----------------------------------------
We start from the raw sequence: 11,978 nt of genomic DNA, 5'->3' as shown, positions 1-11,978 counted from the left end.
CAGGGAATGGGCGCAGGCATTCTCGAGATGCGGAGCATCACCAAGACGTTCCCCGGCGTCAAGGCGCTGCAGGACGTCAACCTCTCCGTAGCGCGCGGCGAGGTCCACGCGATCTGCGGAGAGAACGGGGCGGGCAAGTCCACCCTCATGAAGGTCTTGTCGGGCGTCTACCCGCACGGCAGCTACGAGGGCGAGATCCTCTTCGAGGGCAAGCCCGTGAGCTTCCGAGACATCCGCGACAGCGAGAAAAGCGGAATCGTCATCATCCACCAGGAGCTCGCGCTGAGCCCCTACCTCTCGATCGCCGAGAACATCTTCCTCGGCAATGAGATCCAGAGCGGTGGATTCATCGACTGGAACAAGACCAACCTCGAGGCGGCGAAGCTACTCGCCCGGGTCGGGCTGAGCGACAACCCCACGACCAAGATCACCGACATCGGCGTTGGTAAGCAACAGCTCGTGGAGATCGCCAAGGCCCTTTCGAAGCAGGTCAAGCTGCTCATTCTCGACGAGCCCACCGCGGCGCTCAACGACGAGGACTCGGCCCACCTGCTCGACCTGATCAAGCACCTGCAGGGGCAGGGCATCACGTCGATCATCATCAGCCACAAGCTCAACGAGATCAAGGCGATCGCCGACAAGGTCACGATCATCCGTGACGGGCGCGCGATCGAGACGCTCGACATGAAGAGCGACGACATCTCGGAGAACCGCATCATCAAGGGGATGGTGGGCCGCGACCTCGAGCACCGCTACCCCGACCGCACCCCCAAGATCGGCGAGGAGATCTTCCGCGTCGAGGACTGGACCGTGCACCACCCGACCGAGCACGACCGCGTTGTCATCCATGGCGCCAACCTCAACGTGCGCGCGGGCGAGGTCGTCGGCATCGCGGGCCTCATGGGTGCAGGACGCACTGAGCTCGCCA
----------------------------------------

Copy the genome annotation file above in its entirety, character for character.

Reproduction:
We start from the raw sequence: 11,978 nt of genomic DNA, 5'->3' as shown, positions 1-11,978 counted from the left end.
CAGGGAATGGGCGCAGGCATTCTCGAGATGCGGAGCATCACCAAGACGTTCCCCGGCGTCAAGGCGCTGCAGGACGTCAACCTCTCCGTAGCGCGCGGCGAGGTCCACGCGATCTGCGGAGAGAACGGGGCGGGCAAGTCCACCCTCATGAAGGTCTTGTCGGGCGTCTACCCGCACGGCAGCTACGAGGGCGAGATCCTCTTCGAGGGCAAGCCCGTGAGCTTCCGAGACATCCGCGACAGCGAGAAAAGCGGAATCGTCATCATCCACCAGGAGCTCGCGCTGAGCCCCTACCTCTCGATCGCCGAGAACATCTTCCTCGGCAATGAGATCCAGAGCGGTGGATTCATCGACTGGAACAAGACCAACCTCGAGGCGGCGAAGCTACTCGCCCGGGTCGGGCTGAGCGACAACCCCACGACCAAGATCACCGACATCGGCGTTGGTAAGCAACAGCTCGTGGAGATCGCCAAGGCCCTTTCGAAGCAGGTCAAGCTGCTCATTCTCGACGAGCCCACCGCGGCGCTCAACGACGAGGACTCGGCCCACCTGCTCGACCTGATCAAGCACCTGCAGGGGCAGGGCATCACGTCGATCATCATCAGCCACAAGCTCAACGAGATCAAGGCGATCGCCGACAAGGTCACGATCATCCGTGACGGGCGCGCGATCGAGACGCTCGACATGAAGAGCGACGACATCTCGGAGAACCGCATCATCAAGGGGATGGTGGGCCGCGACCTCGAGCACCGCTACCCCGACCGCACCCCCAAGATCGGCGAGGAGATCTTCCGCGTCGAGGACTGGACCGTGCACCACCCGACCGAGCACGACCGCGTTGTCATCCATGGCGCCAACCTCAACGTGCGCGCGGGCGAGGTCGTCGGCATCGCGGGCCTCATGGGTGCAGGACGCACTGAGCTCGCCA